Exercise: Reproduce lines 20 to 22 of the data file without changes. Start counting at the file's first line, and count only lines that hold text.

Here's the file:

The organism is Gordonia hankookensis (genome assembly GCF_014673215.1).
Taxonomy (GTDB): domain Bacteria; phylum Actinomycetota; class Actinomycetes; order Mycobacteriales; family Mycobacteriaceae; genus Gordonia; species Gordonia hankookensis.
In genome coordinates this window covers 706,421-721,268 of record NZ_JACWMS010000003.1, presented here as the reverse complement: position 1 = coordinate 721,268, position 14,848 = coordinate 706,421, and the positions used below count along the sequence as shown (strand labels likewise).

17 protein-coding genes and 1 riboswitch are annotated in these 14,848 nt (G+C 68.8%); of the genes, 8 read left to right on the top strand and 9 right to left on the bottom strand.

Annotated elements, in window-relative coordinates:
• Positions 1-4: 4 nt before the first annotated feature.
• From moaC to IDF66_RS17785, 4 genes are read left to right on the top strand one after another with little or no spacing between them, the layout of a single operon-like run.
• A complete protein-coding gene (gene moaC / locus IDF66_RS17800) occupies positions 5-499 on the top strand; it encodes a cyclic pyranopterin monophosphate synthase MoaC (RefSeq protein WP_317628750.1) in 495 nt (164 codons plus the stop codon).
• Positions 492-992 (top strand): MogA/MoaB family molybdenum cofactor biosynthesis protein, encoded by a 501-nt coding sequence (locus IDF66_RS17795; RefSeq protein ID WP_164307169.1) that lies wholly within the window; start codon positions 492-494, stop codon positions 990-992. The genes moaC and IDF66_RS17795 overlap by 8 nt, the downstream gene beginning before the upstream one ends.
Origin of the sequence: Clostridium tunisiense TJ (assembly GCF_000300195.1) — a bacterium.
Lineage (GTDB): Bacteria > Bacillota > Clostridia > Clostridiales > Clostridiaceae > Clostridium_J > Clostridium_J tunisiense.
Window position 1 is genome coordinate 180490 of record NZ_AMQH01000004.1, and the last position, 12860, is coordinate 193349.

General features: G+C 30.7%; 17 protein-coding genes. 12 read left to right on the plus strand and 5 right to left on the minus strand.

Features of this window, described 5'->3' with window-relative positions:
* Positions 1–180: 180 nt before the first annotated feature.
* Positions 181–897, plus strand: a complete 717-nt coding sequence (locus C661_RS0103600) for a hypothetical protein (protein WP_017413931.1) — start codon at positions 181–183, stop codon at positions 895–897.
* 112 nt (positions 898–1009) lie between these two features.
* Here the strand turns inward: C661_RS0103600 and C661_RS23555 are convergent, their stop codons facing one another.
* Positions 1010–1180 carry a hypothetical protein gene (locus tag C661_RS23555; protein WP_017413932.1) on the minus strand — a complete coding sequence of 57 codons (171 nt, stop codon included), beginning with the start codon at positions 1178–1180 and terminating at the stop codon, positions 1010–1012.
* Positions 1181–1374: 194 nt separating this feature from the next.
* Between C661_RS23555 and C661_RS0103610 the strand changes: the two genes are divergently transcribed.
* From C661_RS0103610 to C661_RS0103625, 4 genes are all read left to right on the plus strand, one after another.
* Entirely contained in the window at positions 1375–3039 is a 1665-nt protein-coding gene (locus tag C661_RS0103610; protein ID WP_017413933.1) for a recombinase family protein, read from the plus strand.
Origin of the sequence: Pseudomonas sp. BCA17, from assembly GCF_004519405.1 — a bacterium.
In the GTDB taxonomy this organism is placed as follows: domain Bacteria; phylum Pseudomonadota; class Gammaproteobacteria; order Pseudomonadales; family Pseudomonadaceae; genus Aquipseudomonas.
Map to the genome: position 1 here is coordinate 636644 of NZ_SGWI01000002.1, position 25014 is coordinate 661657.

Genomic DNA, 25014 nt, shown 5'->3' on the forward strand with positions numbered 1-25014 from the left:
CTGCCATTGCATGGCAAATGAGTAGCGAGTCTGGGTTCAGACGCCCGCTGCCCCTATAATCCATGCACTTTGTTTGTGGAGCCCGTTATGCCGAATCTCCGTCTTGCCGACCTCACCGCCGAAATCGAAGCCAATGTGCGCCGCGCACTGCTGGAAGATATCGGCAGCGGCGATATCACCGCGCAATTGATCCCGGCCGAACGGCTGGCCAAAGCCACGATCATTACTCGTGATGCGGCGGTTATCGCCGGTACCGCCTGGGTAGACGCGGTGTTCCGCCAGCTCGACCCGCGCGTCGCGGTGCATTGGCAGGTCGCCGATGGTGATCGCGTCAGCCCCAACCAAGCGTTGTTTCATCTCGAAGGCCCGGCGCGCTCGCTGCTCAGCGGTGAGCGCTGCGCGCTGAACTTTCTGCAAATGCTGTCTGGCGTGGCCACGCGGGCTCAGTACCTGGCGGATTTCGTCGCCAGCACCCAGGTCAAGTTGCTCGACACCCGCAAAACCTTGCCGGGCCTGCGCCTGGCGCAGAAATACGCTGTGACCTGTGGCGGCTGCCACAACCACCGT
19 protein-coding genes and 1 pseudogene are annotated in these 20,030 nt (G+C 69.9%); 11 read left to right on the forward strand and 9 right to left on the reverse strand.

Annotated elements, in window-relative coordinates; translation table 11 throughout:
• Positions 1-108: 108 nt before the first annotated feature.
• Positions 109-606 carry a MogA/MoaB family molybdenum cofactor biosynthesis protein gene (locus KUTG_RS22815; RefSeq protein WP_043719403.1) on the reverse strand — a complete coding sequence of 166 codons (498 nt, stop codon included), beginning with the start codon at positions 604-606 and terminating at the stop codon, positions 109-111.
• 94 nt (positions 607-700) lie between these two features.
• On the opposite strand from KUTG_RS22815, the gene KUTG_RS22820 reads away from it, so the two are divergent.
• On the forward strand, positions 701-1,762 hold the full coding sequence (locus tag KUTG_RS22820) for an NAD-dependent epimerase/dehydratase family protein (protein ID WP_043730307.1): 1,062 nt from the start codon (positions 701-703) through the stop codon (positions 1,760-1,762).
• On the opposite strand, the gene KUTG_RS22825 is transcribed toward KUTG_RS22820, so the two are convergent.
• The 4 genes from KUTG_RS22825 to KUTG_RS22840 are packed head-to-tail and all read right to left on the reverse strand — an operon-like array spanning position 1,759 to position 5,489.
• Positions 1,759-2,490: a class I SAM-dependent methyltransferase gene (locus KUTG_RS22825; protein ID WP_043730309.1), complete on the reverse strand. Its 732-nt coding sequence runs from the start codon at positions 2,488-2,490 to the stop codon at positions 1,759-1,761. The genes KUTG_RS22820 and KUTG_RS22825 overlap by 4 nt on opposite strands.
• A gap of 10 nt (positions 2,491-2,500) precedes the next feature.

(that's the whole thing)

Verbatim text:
* Positions 1181–1374: 194 nt separating this feature from the next.
* Between C661_RS23555 and C661_RS0103610 the strand changes: the two genes are divergently transcribed.
* From C661_RS0103610 to C661_RS0103625, 4 genes are all read left to right on the plus strand, one after another.